A company may change its price and its performance benefits at the same time. Sometimes this results in a new, lower, price point. Cable companies have various tiers of pricing available to consumers. Each of these tiers contains a different set of cable channels, the functions, with the more expensive tiers containing more channels. High tech companies respond to unauthorized gray market products, sold by customers outside normal sales channels, by invalidating warranties, changing the reliability assurances of the product. During the 1980s, Levi’s refused to sell its branded jeans in discount mass merchant outlets. Instead, Levi’s offered the lower-end Britannia brand to the discount mass merchants. In return for a lower price, the customer lost the convenience of Levi’s locations and the reliability implied by the Levi brand name.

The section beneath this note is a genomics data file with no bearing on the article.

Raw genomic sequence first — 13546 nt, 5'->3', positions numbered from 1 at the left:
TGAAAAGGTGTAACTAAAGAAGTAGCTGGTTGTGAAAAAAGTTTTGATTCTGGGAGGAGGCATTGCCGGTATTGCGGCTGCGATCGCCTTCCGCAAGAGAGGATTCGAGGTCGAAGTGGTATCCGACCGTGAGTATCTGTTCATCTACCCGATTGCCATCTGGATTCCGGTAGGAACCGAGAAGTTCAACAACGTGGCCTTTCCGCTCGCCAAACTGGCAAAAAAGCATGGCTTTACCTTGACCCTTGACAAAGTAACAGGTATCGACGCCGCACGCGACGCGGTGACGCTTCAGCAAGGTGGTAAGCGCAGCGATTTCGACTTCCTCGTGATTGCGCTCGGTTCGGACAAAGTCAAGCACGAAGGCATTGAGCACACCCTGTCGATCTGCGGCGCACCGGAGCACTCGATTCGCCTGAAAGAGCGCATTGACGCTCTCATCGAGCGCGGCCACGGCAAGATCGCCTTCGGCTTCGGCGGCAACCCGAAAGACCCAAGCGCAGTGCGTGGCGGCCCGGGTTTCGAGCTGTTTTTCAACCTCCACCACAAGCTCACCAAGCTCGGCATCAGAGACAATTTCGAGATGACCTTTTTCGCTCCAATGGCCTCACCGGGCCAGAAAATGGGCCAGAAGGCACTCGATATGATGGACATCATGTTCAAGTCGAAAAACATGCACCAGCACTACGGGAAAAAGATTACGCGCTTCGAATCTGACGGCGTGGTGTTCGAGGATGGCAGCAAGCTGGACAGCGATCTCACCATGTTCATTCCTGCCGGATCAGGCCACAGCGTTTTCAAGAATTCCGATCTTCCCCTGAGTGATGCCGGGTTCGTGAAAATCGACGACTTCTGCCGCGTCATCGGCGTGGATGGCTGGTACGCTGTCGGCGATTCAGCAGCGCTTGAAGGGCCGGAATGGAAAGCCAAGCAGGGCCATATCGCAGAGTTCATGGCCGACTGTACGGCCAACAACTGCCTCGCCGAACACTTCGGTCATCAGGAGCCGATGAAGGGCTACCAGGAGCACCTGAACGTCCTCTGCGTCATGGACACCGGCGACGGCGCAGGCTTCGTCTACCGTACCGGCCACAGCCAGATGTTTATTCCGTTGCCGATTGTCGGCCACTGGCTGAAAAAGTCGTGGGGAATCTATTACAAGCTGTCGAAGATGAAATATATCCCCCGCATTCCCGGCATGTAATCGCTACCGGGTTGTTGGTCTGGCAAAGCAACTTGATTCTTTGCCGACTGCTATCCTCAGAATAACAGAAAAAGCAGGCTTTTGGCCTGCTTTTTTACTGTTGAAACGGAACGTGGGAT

Basis of the Unit Price
The second major component of a price is what most of us think of as the price itself. This is the unit measure of the product when it is sold, the basis of the price. In our automobile purchase example, the basis is one automobile and the price is $35,000. This basis quantifies one unit of the product. Beer sells in cases, kegs and packs; cigarettes in cases, cartons and packs. Printer ink comes in cartridges. Software sells by the seat, by transaction counts, by CPUs of the hardware using the software and by customer revenues or employees.
A change in basis may change the product price point. In the late 90s, Philip Morris responded to discounting competitors by offering a buy three cartons get two free deal on its Marlboro cigarettes. The company changed the basis of the price from a single carton unit to a package unit containing five cartons. This change in basis changed the price point. When stock markets become volatile, you may see investors demanding a different pricing structure than typical in money management firms. The typical pricing structure charges a fee that is a fixed percentage of the dollar value of an account. In difficult times, customers may ask for fees to be based on the return on investment of the fund instead. The basis of the investor’s price shifts from a percentage of assets to a percentage of profits.